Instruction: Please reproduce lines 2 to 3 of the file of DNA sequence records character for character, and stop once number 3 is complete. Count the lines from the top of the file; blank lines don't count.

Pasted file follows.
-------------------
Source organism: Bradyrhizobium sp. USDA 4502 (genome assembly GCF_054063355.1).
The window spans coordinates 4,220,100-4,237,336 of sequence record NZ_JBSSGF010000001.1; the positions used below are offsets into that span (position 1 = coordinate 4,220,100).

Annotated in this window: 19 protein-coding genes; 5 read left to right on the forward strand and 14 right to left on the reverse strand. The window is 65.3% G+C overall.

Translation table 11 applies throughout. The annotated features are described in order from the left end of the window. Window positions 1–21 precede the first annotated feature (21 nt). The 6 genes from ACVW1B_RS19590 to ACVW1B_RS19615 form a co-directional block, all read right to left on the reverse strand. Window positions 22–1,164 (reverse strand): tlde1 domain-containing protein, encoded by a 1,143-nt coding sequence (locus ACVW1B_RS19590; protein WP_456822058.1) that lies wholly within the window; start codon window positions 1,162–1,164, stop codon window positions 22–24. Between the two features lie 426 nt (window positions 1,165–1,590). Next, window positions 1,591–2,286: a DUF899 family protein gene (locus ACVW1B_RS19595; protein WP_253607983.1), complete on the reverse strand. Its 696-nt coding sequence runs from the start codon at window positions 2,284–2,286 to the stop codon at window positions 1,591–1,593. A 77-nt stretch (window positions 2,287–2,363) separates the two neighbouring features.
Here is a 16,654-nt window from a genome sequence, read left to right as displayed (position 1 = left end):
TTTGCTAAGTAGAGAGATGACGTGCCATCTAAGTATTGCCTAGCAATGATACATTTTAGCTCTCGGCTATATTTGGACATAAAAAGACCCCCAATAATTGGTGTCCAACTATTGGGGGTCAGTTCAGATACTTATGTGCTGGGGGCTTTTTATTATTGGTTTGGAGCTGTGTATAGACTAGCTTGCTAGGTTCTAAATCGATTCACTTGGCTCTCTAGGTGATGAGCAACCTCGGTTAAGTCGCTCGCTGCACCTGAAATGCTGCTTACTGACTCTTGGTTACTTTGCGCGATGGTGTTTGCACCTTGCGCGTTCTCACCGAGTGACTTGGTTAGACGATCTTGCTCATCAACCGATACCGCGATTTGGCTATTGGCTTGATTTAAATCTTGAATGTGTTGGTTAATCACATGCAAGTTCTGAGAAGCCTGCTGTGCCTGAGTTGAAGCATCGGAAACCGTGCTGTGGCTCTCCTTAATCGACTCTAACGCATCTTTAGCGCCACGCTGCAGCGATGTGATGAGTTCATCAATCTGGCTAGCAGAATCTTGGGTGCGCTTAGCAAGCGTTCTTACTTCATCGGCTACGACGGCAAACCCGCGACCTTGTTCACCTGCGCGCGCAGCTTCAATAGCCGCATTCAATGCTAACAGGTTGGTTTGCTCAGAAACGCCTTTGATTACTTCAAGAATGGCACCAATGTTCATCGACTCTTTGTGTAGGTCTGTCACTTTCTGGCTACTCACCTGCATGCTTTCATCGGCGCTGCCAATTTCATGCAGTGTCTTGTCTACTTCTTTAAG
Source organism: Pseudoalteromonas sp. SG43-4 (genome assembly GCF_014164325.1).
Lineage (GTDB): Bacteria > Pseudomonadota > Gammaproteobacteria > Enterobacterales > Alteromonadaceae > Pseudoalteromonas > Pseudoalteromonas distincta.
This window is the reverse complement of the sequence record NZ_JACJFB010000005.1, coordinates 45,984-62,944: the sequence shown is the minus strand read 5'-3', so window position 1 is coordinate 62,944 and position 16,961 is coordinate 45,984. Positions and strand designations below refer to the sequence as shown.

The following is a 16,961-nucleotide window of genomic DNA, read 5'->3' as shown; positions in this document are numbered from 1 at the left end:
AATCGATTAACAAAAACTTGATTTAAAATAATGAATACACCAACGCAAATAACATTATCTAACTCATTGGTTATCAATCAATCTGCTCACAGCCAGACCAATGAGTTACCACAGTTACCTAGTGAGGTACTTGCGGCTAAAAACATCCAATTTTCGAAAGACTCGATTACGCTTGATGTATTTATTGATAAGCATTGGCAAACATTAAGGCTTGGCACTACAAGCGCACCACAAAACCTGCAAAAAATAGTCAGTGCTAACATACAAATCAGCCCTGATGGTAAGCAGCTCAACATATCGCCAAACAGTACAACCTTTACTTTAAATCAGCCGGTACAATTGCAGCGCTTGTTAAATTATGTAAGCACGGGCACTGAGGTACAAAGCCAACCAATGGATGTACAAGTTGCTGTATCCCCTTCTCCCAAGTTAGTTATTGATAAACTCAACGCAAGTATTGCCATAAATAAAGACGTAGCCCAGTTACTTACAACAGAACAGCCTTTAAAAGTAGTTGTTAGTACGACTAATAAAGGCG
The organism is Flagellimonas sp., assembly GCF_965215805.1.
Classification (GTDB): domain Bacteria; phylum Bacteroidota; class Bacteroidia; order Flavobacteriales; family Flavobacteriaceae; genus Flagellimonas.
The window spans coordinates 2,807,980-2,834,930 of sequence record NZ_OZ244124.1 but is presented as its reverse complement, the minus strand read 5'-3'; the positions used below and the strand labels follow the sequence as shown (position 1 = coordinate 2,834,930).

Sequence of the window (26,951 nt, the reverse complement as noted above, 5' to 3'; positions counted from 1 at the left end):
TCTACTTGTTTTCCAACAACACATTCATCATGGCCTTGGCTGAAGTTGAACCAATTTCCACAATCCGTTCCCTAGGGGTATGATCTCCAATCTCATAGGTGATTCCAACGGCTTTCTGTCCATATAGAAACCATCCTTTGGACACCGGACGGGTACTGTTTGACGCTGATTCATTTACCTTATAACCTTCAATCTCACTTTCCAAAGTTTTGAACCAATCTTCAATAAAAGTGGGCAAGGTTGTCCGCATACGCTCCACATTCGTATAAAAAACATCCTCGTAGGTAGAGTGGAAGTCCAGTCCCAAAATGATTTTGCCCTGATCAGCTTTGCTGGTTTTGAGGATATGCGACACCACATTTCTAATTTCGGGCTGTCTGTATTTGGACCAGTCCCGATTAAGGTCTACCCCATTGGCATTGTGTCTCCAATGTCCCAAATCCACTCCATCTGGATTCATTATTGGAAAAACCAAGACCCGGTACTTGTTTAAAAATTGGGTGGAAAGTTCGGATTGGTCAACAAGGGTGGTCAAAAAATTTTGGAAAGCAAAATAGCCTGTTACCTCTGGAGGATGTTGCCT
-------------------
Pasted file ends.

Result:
The window spans coordinates 4,220,100-4,237,336 of sequence record NZ_JBSSGF010000001.1; the positions used below are offsets into that span (position 1 = coordinate 4,220,100).

Annotated in this window: 19 protein-coding genes; 5 read left to right on the forward strand and 14 right to left on the reverse strand. The window is 65.3% G+C overall.